Gospel Thrillers: Conspiracy and the Bible in Popular Culture

(1994) Larry Witham, The Negev Project (Meridian)


A journalist in the D.C. area for many years, Larry Witham began writing books in the 1990s. The Negev Project was his first book, and one of only three fiction works he has written (although, notably, he does not list this novel or his next novel, Dark Blossom: A Novel of East and West, on his author's website). Most of his books are nonfiction treatments of art, religion, and science. The Negev Project appeared in 1994 and mixes political intrigue—particularly the recent (first) Gulf War and the Middle East peace process—with the personal and professional struggles of biblical scholars.

Notably less conspiratorial than some novels, The Negev Project places most of its tension and drama in these two interlocking spheres. (Indeed, I debated whether the novel should be included among my "thrillers" or perhaps set aside with other, non-thriller lost gospel novels. I decided, for thematic as well as narrative reasons, to keep it in.) The "project" of the title is actually a peace scheme brokered by a Palestinian and Israeli, a plan to establish a multinational, multireligious economic zone in the Negev. The various "new" gospel fragments have been recovered by Bedouin in the Negev, transmitted to factions of the Muslim Brotherhood in rural Jordan, and smuggled out of the country to the U.S. and the U.K. The "new" gospels help sow necessary political dissension among the militant Islamic factions and create important momentum for the Negev project to get off of the ground.

The novel is more realistically embedded in the dual worlds of biblical scholarship and Middle Eastern politics than many Gospel Thrillers. Loose stand-ins for the Society of Biblical Literature ("the Biblical Literature Society") and the Jesus Seminar ("the Jesus Colloquium") appear. The Negev Project is also more notably optimistic than many novels set in and around Israel. Peace prevails, biblical scholarship is redeemed, even for faithful Christians, and the schemes of Christian and Islamic fundamentalists both quietly fade off the stage.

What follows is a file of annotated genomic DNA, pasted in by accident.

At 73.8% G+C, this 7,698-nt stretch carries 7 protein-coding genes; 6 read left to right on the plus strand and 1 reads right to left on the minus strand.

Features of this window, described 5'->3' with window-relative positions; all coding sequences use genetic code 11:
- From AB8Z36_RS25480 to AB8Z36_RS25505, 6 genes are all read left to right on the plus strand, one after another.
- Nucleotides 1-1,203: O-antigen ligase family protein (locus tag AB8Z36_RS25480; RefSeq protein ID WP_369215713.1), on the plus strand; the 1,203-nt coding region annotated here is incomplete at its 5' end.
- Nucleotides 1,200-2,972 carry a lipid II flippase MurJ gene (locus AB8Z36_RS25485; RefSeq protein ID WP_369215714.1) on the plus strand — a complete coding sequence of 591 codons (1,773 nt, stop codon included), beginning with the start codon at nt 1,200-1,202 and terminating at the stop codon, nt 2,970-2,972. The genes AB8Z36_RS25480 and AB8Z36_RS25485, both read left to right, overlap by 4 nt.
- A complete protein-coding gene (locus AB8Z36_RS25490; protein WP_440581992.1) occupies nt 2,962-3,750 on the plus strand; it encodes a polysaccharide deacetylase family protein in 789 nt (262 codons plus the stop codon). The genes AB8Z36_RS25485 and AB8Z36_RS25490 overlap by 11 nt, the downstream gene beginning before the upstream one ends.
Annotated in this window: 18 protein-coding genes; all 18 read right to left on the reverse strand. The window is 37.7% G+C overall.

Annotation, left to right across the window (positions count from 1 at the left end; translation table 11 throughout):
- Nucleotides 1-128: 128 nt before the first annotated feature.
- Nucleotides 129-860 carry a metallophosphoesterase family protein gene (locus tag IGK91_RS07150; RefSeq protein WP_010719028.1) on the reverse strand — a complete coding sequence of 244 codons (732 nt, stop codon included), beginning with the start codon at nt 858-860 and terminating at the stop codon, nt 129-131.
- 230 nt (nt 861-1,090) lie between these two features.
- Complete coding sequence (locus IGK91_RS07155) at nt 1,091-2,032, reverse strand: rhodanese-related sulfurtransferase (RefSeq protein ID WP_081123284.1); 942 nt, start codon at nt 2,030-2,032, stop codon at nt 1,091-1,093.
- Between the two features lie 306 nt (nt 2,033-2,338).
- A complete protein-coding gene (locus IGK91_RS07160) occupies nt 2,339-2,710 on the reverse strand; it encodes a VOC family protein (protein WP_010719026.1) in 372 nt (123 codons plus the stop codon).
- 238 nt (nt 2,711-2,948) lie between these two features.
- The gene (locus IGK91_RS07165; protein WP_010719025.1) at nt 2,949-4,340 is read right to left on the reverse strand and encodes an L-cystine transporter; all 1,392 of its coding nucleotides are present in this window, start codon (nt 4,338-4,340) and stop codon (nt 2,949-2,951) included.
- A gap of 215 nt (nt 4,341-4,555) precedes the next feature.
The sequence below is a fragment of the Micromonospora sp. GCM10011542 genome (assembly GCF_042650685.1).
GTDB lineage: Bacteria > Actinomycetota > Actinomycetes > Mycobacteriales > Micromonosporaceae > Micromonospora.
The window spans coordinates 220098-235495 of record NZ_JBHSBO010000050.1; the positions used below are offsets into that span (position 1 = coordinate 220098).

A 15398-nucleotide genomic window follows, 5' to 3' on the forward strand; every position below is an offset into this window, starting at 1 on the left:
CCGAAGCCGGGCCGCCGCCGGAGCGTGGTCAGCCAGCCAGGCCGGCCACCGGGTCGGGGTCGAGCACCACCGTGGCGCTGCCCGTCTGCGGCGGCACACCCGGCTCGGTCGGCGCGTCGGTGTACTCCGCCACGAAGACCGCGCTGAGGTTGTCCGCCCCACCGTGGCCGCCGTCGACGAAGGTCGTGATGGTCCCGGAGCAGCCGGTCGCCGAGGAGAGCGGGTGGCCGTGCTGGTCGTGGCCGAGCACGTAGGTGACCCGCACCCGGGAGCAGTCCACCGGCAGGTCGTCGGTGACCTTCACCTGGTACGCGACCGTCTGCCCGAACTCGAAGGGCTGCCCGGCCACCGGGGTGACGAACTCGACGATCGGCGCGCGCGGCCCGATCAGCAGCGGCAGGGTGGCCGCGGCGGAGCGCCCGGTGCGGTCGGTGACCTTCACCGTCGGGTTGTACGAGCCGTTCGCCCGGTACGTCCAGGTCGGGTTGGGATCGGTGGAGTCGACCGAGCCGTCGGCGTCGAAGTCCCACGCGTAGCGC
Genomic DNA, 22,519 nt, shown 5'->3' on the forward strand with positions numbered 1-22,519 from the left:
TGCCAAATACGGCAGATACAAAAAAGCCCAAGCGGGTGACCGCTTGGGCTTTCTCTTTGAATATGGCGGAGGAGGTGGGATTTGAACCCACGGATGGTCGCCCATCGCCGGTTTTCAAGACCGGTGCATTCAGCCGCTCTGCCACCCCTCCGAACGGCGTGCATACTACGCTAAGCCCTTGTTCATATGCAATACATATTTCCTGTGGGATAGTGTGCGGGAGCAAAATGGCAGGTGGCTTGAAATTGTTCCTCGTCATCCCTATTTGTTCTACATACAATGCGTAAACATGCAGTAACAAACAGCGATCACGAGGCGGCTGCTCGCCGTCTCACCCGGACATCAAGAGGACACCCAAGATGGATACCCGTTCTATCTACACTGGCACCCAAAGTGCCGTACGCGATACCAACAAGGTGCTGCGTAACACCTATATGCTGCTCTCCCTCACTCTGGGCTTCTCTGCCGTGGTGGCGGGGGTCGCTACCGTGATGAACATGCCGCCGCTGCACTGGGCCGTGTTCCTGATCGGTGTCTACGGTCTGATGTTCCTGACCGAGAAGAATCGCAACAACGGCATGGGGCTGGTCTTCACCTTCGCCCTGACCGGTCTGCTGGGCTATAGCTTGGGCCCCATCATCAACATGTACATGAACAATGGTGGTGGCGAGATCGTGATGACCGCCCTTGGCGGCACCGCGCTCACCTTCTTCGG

Heroes: 1) Nick Hampton, a biblical archaeologist who was once a faithful Baptist; 2) Habib Muhammad and Simon Rabin, a Palestinian imam and Israeli businessman with a plan for peace in the Negev; 3) Jack Winslow, a retired dean of Princeton Theological Seminary involved with the "Jesus Colloquium"; Irina Pleshnikov, a Chinese-Russian librarian from Leningrad
Villains: Diverse drugs and arms dealers and terror groups, often affiliated with the Muslim Brotherhood in Jordan; Bruce Banner, a scheming Harvard professor; Harlan Wesley Stockwood, an inerrantist Baptist leader looking for proof of the gospels (Banner and Stockwood are more sinister than real threats in the novel)
Gospel: 1) authentic Aramaic fragments of Jesus' sayings discovered in the Negev, in which Jesus expresses opposition to John the Baptist and declares himself a "new Adam" (which requires a "new Eve," thus marriage); 2) Chinese translations of Nestorian documents, preserved in the Soviet Union, in which "Michael of Damascus" quotes some of these same Jesus sayings

Reviews
While The Negev Project may have launched Witham's successful post-journalism writing career, it received little notice at the time of its publication and has received little notice since. A single review in print appeared in the Washington Times (where Witham worked as a religion reporter at the time); reviewer James Schall, a Jesuit politics professor at Georgetown, enjoyed the book ("a good yarn") but expressed disappointment at the irenic ending ("the utopianism about the lion and the lamb lying down together in this world"). The novel has received no reviews or ratings on Goodreads or Amazon.

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